Saturday, July 12, 2014





In unusual CIA case, FBI detoured from usual path


February 19. 2013 6:01PM
Story Tools
PrintPrint | E-MailEMail | SaveSave | Hear Generate QR Code QR
Send to Kindle


862039a405964516b697128ff3a5c12c.jpg



(AP) The way the FBI responded to Jill Kelley's complaint about receiving harassing emails that ultimately unraveled or scarred the careers of ex-CIA Director David Petraeus and Marine Gen. John Allen is the exception, not the rule.


The FBI commonly declines to pursue cyberstalking cases without compelling evidence of serious or imminent harm to an individual.


That's what victims of online harassment, along with advocacy groups and computer crime experts, tell The Associated Press.


But in the sensational episode that uncovered Petraeus' affair the FBI's cyberdivision devoted months of investigative work to uncover who had sent insulting and anonymous messages about Kelley.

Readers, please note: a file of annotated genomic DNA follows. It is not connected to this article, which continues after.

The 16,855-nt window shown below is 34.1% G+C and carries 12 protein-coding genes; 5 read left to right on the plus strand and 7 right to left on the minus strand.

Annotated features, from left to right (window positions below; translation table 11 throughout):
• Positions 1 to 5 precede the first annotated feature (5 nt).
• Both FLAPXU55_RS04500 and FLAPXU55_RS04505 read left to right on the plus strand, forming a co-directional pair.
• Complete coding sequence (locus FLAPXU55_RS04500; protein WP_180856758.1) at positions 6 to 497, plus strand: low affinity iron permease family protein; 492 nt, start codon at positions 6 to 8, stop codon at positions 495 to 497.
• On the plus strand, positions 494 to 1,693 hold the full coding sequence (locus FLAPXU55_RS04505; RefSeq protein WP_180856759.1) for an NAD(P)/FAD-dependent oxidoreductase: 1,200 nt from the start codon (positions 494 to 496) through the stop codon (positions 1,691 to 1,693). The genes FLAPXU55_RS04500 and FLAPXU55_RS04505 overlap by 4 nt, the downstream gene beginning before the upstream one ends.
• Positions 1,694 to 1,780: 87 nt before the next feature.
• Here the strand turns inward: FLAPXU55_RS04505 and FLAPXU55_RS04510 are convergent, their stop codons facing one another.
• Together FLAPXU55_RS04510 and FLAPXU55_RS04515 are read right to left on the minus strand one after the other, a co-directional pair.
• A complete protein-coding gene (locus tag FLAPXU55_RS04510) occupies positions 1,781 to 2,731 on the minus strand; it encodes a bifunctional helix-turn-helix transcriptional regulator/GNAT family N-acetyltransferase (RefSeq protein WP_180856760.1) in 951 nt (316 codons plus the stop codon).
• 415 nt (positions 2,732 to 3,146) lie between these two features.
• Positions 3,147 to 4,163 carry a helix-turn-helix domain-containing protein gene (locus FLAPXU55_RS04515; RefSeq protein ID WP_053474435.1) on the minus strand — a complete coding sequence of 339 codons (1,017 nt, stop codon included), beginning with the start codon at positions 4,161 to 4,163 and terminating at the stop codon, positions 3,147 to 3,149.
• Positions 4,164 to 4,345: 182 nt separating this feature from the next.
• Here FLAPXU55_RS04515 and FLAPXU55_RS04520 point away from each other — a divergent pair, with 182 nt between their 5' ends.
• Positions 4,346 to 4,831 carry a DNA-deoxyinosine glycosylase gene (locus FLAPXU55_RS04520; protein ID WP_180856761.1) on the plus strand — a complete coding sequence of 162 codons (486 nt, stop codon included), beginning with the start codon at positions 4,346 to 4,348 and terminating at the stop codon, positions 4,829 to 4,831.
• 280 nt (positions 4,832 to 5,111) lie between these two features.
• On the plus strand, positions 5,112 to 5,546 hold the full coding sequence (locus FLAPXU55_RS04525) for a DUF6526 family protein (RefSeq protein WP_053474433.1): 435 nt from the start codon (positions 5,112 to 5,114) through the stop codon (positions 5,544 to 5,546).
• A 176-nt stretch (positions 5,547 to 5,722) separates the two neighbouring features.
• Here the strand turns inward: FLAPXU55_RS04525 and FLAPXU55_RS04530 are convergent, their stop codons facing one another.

She's the Florida socialite who was friendly with Petraeus and Allen and friends with a veteran FBI counterterrorism agent in Tampa.


Associated Press


Comments
comments powered by Disqus Commenting Guidelines
Poll
Mortgage Minute


Search for New & Used Cars

Make 
Model
 
Used New All
 

Search Times Leader Classifieds to find just the home you want!

Search Times Leader Classifieds to find just what you need!

Search Pet Classifieds
Dogs Cats Other Animals



Social Media/RSS
Times Leader on Twitter
Times Leader on Youtube
Times Leader on Google+
The Times Leader on Tumblr
The Times Leader on Pinterest
Times Leader RSS Feeds